Richard M. Stallman was the first to attempt to deal with restrictive approaches to software licensing. He took a radical personal stand of quitting his job and beginning the job of producing a complete operating system which would be freely available to anyone who wanted to use the system, including source code. In a recent interview, [Lin 1999] Stallman questioned the validity of intellectual property in software which seems to value the rights of software producers over software users. Stallman asks: ``If you say that the topic you are talking about is property, that presupposes an answer to the most important question: How should these things be treated? Should they be somebody's property or not?''
Hackvän [HAC 1999] argues that the word free denotes gratis as in ``free beer'' far more readily than it denotes liberty as in ``free speech''. But Stallman is talking about liberty when he describes [DiB 1999] four freedoms for software users:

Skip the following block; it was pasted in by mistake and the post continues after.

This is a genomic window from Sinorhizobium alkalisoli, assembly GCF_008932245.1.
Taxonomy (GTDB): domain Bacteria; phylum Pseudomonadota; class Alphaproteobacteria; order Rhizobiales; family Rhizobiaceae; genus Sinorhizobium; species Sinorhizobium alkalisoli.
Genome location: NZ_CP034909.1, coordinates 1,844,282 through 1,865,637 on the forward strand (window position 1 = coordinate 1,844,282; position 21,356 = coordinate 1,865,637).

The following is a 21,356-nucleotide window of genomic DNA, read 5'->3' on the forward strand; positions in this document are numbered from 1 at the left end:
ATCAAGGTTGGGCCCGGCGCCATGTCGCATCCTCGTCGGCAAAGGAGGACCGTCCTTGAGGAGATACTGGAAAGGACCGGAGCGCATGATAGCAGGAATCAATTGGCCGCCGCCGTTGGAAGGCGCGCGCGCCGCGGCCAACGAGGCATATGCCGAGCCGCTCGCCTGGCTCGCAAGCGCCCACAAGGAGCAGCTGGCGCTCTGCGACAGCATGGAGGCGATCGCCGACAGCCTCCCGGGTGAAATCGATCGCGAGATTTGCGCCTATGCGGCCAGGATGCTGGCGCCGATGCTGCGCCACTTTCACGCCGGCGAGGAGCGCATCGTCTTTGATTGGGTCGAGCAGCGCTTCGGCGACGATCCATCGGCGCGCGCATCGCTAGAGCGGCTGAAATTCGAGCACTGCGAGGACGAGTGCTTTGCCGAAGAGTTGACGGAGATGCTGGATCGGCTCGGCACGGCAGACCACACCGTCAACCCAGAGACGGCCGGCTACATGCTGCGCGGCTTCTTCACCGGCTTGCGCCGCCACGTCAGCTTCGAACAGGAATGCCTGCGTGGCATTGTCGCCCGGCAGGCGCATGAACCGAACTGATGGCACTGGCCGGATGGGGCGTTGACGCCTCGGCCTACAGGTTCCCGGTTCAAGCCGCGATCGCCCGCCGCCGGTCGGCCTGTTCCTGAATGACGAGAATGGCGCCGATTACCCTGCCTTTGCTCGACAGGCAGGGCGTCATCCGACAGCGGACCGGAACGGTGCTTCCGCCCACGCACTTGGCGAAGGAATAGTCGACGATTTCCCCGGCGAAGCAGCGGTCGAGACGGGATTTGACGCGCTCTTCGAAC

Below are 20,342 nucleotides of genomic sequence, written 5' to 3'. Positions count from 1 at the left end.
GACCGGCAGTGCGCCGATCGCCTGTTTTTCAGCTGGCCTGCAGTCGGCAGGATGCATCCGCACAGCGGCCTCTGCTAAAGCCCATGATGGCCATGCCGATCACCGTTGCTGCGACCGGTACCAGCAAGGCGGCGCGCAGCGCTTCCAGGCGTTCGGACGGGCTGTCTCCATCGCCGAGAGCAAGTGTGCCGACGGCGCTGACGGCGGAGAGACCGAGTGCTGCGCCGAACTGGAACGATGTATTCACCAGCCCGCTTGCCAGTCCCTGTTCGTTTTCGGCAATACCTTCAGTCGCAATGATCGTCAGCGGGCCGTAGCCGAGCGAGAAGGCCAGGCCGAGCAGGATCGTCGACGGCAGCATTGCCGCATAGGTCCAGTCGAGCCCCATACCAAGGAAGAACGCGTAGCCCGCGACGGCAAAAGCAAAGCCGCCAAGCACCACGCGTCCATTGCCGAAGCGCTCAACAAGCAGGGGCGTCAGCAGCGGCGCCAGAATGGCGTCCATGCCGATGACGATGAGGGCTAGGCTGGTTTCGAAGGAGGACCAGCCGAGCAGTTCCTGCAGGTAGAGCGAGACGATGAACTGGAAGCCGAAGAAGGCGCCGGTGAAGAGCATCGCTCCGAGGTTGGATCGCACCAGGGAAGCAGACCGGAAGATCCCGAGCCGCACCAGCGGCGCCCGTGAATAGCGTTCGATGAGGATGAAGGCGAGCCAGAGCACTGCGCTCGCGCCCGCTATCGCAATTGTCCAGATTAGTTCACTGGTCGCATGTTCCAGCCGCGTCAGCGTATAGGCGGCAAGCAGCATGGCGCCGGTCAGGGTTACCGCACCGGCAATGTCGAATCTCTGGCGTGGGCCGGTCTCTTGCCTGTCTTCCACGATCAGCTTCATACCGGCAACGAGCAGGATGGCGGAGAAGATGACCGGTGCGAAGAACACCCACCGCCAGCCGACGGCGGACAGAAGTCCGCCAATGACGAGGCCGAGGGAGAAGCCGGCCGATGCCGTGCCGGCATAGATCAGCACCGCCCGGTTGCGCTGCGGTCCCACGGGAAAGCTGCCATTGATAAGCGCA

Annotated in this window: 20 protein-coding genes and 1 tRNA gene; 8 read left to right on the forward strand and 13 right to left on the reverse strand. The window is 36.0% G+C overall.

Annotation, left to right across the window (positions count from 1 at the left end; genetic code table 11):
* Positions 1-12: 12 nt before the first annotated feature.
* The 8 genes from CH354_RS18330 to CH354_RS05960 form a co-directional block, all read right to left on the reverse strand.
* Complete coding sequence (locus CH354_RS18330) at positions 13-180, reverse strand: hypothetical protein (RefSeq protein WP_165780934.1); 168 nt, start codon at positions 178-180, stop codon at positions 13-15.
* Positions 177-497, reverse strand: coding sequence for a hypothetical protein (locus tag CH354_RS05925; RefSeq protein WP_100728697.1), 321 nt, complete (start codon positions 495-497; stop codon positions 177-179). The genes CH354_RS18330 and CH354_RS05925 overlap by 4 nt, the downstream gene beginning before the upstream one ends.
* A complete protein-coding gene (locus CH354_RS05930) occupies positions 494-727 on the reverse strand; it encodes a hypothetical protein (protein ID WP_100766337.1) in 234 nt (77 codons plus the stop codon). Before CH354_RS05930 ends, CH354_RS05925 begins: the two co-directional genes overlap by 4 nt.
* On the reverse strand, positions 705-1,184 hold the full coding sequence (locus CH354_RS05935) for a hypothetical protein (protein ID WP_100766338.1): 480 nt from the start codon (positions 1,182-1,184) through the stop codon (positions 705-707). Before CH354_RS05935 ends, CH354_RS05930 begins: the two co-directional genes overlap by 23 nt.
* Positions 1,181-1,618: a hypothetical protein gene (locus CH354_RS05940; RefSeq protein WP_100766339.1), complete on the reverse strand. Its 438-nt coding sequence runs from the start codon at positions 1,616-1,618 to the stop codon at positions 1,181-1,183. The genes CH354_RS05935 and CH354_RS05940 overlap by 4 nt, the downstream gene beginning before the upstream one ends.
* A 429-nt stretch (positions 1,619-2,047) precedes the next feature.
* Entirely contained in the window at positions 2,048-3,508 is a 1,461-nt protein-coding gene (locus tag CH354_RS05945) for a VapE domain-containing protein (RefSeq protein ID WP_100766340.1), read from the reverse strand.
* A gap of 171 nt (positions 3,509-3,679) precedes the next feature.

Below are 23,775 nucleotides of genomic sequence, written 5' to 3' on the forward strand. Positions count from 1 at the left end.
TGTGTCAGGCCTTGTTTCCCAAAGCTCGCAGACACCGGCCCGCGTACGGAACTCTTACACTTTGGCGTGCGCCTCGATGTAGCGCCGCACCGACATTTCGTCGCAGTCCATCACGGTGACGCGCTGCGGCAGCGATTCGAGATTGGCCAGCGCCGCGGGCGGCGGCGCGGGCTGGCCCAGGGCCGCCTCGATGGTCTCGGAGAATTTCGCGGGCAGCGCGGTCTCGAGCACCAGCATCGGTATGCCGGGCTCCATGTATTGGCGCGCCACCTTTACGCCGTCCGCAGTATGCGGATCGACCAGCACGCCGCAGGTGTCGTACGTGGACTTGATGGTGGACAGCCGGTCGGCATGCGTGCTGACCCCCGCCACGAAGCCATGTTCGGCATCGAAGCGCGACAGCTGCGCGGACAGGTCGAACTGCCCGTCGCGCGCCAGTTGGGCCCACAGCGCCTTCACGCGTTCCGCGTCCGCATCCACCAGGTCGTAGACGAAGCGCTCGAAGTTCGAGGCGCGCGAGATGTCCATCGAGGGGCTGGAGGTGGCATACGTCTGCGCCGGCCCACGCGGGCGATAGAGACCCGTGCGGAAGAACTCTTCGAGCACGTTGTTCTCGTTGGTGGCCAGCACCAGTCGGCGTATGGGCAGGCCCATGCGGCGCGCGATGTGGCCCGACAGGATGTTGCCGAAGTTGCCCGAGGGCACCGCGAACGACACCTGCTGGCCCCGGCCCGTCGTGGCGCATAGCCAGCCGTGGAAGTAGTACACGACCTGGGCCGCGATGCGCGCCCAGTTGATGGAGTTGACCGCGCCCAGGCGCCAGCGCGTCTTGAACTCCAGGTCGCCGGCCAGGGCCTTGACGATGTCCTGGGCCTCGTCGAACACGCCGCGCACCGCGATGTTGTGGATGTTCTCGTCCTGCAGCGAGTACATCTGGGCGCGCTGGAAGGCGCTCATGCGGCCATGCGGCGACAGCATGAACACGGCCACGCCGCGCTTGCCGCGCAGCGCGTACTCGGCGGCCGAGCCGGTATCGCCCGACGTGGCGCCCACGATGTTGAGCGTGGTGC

Stallman decided that his operating system would be compatible with the widely used proprietary Unix operating system. He used the recursive acronym GNU which stood for ``GNU is not Unix'' to name the system. When Stallman began writing his operating system he started with an aborted attempt of producing a C compiler which was based on the Lawrence Livermore Laboratory Pastel compiler. This project failed because the internal structure of the compiler required too much stack memory for the Motorola 68000 computer architecture. Parts of this work were later included in the program now known as gcc. Stallman then began work on an extensible editor known as Emacs. When finished, not being employed, he looked for a way to distribute the program without restricting the freedom of those who would use it. A friend gave him an idea in the phrase ``Copyleft - all rights reversed''. Stallman [DiB 1999] writes about the GNU Software License: ``The central idea of copyleft is that we give everyone permission to run the program, copy the program, modify the program, and distribute modified versions-but not the permission to add restrictions of their own. Thus, the crucial freedoms that define free software are guaranteed to everyone who has a copy; the become inalienable rights.